IBM's blockchain-based Digital Health Pass offers similar capabilities and is customizable for organizations that have different requirements for travel and access to facilities. "[T]he solution is designed to enable organizations to verify health credentials for employees, customers and visitors entering their site based on criteria specified by the organization," the company says.
The European Union is developing its own Digital Green Certificate that will serve as proof that a person has been vaccinated against COVID-19, received a negative test result, or recovered from the disease and accordingly gained immunity. "The Digital Green Certificate will be accepted in all EU Member States," the European Commission promises. "It will help to ensure that restrictions currently in place can be lifted in a coordinated manner."
Such credentials aren't entirely unprecedented; the World Health Organization's International Certificate of Vaccination or Prophylaxis, or "yellow card," serves as proof of vaccination for travelers headed for places where certain diseases are common (yellow fever, for example). But the yellow card is a low-tech paper document that doesn't store health data or link to a network, it's in limited use, and it applies only to travel. Pandemic-era health passports are already taking on a larger role.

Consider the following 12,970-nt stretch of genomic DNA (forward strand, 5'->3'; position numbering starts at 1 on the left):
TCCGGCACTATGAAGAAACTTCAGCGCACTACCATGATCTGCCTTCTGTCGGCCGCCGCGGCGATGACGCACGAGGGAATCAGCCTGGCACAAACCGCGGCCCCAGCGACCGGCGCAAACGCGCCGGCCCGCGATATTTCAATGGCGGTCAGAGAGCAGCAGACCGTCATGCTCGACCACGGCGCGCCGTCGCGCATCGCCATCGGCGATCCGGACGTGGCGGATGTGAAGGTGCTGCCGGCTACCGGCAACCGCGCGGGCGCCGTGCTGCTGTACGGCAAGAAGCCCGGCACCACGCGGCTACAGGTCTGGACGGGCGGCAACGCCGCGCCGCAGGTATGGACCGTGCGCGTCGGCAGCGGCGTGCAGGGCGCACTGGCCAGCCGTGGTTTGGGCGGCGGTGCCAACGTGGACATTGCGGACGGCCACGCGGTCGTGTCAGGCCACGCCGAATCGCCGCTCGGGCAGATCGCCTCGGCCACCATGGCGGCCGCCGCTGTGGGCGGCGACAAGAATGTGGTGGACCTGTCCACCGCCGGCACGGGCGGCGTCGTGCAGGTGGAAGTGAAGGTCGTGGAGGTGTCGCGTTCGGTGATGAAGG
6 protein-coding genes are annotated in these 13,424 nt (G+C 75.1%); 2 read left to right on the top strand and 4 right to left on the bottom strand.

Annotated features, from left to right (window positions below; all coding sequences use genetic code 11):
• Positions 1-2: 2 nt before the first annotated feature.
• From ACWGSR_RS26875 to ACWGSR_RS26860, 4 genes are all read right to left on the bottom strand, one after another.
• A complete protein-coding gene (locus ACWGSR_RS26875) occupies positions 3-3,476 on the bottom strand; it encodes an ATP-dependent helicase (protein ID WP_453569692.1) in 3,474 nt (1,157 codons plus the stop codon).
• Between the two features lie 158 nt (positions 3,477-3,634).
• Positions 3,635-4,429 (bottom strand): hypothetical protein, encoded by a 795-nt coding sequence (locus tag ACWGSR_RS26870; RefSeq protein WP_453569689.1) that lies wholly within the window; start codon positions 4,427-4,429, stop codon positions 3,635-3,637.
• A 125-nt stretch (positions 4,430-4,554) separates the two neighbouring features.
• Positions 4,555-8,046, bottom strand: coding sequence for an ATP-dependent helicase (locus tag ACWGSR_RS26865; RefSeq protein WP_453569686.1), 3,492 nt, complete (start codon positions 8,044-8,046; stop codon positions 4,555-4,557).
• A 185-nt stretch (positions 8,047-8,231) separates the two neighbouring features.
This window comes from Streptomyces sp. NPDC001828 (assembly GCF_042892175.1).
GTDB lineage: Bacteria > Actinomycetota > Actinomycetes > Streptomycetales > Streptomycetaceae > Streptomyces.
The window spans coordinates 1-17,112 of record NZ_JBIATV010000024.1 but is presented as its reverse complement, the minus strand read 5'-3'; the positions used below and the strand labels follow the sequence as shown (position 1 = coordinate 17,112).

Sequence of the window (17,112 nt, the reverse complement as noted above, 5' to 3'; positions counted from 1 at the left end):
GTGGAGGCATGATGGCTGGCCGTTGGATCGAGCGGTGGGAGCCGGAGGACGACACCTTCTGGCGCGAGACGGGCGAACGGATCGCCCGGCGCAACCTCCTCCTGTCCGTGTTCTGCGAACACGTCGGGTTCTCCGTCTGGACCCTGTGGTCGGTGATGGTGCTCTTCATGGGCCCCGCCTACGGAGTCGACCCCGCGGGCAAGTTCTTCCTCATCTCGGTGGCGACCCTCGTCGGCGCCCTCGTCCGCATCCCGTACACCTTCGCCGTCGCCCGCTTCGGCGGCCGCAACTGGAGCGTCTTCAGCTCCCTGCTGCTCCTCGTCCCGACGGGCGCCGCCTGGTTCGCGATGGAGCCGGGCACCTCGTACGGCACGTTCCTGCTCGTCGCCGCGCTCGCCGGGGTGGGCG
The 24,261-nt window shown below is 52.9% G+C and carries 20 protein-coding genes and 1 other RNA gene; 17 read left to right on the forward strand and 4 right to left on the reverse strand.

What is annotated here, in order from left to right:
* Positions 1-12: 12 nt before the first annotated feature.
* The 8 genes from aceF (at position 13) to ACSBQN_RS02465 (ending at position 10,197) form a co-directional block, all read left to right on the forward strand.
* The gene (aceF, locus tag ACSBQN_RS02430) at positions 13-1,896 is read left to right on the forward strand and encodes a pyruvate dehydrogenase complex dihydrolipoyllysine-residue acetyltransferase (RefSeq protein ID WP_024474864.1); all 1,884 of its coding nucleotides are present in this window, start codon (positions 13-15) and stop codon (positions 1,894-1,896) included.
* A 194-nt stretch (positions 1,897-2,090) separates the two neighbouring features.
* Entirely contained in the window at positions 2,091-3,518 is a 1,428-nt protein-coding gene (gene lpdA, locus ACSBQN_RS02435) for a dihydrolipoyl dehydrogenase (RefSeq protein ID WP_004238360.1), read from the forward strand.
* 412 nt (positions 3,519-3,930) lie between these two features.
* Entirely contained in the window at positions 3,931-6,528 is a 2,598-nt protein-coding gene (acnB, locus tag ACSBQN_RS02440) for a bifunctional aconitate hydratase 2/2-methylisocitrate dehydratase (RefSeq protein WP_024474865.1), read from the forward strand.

"Governor Andrew M. Cuomo today announced the launch of Excelsior Pass — a free, voluntary platform developed in partnership with IBM, which utilizes proven, secure technology to confirm an individual's recent negative PCR or antigen test result or proof of vaccination to help fast-track the reopening of businesses and event venues in accordance with New York State Department of Health guidelines," New York State announced last week.
An implementation of IBM's Digital Health Pass, the Excelsior Pass is voluntary for both businesses setting policies and customers seeking entry. But it's easy to see how people might feel pressure to adopt the standard in order to stay in the good graces of regulators and licensing authorities. Major New York venues such as Madison Square Garden and Barclays Center have already implemented the Excelsior Pass as a means of satisfying state testing and vaccination requirements for attendees, and other venues are likely to follow.